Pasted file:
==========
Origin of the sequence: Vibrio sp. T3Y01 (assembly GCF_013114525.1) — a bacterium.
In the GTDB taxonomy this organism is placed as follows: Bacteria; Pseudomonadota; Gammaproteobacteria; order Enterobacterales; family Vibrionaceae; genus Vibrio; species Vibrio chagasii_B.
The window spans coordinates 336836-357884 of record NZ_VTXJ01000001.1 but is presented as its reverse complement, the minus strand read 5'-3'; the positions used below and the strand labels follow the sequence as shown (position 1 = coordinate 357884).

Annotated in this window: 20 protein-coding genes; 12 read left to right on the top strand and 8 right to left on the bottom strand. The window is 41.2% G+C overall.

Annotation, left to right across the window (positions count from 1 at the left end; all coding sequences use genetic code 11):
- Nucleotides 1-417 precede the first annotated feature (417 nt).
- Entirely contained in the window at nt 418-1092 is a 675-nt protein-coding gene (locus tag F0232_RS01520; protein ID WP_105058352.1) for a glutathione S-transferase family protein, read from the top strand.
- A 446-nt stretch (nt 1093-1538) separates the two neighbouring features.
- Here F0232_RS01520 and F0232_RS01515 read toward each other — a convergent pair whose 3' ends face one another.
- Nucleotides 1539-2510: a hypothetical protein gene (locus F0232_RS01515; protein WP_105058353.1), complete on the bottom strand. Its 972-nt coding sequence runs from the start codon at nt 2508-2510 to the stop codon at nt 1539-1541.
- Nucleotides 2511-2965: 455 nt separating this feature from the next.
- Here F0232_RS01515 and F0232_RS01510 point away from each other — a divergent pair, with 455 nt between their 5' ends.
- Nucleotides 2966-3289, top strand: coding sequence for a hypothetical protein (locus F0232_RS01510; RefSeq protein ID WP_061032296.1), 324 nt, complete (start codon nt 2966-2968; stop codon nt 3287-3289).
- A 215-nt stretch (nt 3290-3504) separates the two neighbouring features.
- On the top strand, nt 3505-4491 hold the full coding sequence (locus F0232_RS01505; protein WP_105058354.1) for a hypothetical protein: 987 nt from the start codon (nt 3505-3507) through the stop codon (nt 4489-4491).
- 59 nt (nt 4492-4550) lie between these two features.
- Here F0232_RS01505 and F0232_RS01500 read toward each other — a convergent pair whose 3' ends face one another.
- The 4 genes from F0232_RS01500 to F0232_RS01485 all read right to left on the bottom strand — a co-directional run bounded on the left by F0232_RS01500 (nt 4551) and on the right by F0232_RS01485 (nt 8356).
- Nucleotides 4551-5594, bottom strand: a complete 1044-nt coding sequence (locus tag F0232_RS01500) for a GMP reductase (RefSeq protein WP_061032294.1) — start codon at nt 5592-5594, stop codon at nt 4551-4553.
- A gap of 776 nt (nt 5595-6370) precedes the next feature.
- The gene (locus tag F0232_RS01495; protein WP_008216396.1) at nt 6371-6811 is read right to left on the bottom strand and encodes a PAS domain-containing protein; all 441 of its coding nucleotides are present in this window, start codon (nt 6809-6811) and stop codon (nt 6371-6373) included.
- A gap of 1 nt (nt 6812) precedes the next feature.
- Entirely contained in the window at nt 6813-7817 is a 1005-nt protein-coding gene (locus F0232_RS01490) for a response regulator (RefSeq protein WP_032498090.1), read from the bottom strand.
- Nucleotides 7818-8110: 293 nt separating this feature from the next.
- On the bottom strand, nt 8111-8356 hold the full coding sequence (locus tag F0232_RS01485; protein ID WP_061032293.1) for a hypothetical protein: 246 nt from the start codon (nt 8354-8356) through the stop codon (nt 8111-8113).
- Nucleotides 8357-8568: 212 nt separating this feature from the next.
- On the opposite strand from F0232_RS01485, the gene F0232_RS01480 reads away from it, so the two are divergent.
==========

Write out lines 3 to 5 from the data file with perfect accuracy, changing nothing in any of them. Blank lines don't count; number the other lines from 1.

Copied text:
The window spans coordinates 336836-357884 of record NZ_VTXJ01000001.1 but is presented as its reverse complement, the minus strand read 5'-3'; the positions used below and the strand labels follow the sequence as shown (position 1 = coordinate 357884).

Annotated in this window: 20 protein-coding genes; 12 read left to right on the top strand and 8 right to left on the bottom strand. The window is 41.2% G+C overall.

Annotation, left to right across the window (positions count from 1 at the left end; all coding sequences use genetic code 11):